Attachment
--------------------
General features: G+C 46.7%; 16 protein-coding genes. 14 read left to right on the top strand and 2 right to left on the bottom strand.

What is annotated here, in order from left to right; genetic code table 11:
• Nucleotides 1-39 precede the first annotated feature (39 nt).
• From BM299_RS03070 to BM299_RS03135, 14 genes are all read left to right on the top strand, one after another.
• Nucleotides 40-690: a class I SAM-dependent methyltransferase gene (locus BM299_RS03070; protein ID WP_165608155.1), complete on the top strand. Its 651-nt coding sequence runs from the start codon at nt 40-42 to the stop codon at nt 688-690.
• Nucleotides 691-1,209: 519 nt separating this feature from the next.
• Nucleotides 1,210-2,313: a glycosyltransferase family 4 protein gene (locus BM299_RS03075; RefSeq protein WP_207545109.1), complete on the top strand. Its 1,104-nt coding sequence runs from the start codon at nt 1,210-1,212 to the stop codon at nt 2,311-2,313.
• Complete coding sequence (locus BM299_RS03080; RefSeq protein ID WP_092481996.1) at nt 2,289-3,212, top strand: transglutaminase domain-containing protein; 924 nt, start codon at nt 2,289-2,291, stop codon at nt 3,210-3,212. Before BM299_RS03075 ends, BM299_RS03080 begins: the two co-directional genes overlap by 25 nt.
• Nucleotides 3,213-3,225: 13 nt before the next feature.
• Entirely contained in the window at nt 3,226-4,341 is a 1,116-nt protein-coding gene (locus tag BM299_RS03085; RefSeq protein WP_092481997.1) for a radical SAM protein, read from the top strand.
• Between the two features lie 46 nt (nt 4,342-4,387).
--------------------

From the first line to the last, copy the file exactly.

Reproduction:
General features: G+C 46.7%; 16 protein-coding genes. 14 read left to right on the top strand and 2 right to left on the bottom strand.

What is annotated here, in order from left to right; genetic code table 11:
• Nucleotides 1-39 precede the first annotated feature (39 nt).
• From BM299_RS03070 to BM299_RS03135, 14 genes are all read left to right on the top strand, one after another.
• Nucleotides 40-690: a class I SAM-dependent methyltransferase gene (locus BM299_RS03070; protein ID WP_165608155.1), complete on the top strand. Its 651-nt coding sequence runs from the start codon at nt 40-42 to the stop codon at nt 688-690.
• Nucleotides 691-1,209: 519 nt separating this feature from the next.
• Nucleotides 1,210-2,313: a glycosyltransferase family 4 protein gene (locus BM299_RS03075; RefSeq protein WP_207545109.1), complete on the top strand. Its 1,104-nt coding sequence runs from the start codon at nt 1,210-1,212 to the stop codon at nt 2,311-2,313.
• Complete coding sequence (locus BM299_RS03080; RefSeq protein ID WP_092481996.1) at nt 2,289-3,212, top strand: transglutaminase domain-containing protein; 924 nt, start codon at nt 2,289-2,291, stop codon at nt 3,210-3,212. Before BM299_RS03075 ends, BM299_RS03080 begins: the two co-directional genes overlap by 25 nt.
• Nucleotides 3,213-3,225: 13 nt before the next feature.
• Entirely contained in the window at nt 3,226-4,341 is a 1,116-nt protein-coding gene (locus tag BM299_RS03085; RefSeq protein WP_092481997.1) for a radical SAM protein, read from the top strand.
• Between the two features lie 46 nt (nt 4,342-4,387).